Model based iterative reconstruction (MBIR) algorithms have shown significant improvement in CT image
quality by increasing resolution as well as reducing noise and artifacts. In diagnostic protocols, radiologists
often need the high-resolution reconstruction of a limited region of interest (ROI). This ROI reconstruction
is complicated for MBIR which should reconstruct an image in a full field of view (FOV) given full sinogram
measurements. Multi-resolution approaches are widely used for this ROI reconstruction of MBIR, in which the
image with a full FOV is reconstructed in a low-resolution and the forward projection of non-ROI is subtracted
from the original sinogram measurements for high-resolution ROI reconstruction. However, a low-resolution
reconstruction of a full FOV can be susceptible to streaking and blurring artifacts and these can be propagated
into the following high-resolution ROI reconstruction. To tackle this challenge, we use a coupled dictionary
representation model between low- and high-resolution training dataset for artifact removal and super resolution
of a low-resolution full FOV reconstruction. Experimental results on phantom data show that the restored full
FOV reconstruction via a coupled dictionary learning significantly improve the image quality of high-resolution
ROI reconstruction for MBIR.
Dose reduction in clinical X-ray computed tomography (CT) causes low signal-to-noise ratio (SNR) in photonsparse situations. Statistical iterative reconstruction algorithms have the advantage of retaining image quality while reducing input dosage, but they meet their limits of practicality when significant portions of the sinogram near photon starvation. The corruption of electronic noise leads to measured photon counts taking on negative values, posing a problem for the log() operation in preprocessing of data. In this paper, we propose two categories of projection correction methods: an adaptive denoising filter and Bayesian inference. The denoising filter is easy to implement and preserves local statistics, but it introduces correlation between channels and may affect image resolution. Bayesian inference is a point-wise estimation based on measurements and prior information. Both approaches help improve diagnostic image quality at dramatically reduced dosage.
Model- based iterative reconstruction (MBIR) is increasingly widely applied as an improvement over conventional, deterministic methods of image reconstruction in X-ray CT. A primary advantage of MBIR is potentially dras tically reduced dosage without diagnostic quality loss. Early success of the method has naturally led to growing numbers of scans at very low dose, presenting data which does not match well the simple statistical models heretofore considered adequate. This paper addresses several issues arising in limiting cases which call for refine ment of standard data models. The emergence of electronic noise as a significant contributor to uncertainty, and bias of sinogram values in photon-starved measurements are demonstrated to be important modeling problems in this new environment. We present also possible ameliorations to several of these low-dosage estimation issues.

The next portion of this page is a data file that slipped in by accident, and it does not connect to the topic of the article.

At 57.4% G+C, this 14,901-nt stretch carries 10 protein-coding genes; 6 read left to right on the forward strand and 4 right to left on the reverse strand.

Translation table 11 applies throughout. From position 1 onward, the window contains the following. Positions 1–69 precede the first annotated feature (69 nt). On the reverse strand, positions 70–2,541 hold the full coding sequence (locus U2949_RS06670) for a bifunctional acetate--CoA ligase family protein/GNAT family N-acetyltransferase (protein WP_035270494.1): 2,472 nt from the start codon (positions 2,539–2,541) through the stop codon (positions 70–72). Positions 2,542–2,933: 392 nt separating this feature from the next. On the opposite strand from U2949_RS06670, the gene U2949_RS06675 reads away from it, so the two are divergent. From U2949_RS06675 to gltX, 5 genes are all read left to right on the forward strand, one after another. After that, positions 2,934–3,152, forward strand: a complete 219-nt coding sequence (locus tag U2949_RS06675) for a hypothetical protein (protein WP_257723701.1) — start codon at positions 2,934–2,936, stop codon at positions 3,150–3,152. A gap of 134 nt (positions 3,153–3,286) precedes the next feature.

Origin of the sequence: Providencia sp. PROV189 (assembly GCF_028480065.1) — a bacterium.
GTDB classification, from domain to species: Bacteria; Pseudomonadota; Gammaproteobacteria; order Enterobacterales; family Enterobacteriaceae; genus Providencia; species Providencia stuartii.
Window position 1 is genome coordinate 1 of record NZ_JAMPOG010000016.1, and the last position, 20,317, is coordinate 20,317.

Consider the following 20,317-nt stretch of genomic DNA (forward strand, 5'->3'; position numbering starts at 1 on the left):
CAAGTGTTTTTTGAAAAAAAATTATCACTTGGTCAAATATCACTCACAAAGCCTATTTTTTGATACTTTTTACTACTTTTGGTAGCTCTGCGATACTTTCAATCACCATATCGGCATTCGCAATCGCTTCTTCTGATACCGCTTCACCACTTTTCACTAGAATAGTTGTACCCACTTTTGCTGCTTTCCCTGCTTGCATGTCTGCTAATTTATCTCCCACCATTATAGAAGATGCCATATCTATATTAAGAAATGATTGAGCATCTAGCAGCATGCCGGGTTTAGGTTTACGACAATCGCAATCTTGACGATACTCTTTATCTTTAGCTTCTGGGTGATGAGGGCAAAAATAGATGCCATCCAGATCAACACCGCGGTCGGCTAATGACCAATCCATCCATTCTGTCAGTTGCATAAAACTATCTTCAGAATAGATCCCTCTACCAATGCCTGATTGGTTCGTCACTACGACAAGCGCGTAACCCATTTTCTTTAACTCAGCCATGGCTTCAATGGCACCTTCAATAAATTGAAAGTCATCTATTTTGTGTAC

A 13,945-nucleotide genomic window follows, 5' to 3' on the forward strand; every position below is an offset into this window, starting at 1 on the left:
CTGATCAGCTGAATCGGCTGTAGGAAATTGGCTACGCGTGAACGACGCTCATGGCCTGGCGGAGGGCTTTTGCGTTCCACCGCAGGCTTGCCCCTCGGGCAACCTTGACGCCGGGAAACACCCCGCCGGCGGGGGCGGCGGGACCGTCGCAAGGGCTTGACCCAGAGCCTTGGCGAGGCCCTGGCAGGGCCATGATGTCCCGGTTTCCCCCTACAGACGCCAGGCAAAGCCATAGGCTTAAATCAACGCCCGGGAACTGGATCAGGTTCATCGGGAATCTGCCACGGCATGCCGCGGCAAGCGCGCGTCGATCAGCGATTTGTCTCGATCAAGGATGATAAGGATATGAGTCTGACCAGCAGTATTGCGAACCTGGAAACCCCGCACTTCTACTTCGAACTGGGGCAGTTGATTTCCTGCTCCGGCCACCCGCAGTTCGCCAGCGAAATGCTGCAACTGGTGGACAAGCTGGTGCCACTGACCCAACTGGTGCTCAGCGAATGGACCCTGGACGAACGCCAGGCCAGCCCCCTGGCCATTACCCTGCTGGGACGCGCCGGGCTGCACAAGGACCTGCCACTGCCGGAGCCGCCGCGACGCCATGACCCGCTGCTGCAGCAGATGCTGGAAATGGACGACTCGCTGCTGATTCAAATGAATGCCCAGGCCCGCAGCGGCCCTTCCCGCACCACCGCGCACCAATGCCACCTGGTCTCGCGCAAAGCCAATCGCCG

Bayesian estimation is a statistical approach for incorporating prior information through the choice of an a
priori distribution for a random field. A priori image models in Bayesian image estimation are typically low-order
Markov random fields (MRFs), effectively penalizing only differences among immediately neighboring
voxels. This limits spectral description to a crude low-pass model. For applications where more flexibility in
spectral response is desired, potential benefit exists in models which accord higher a priori probability to content
in higher frequencies. Our research explores the potential of larger neighborhoods in MRFs to raise the number
of degrees of freedom in spectral description. Similarly to classical filter design, the MRF coefficients may be
chosen to yield a desired pass-band/stop-band characteristic shape in the a priori model of the images. In this
paper, we present an alternative design method, where high-quality sample images are used to estimate the MRF
coefficients by fitting them into the spatial correlation of the given ensemble. This method allows us to choose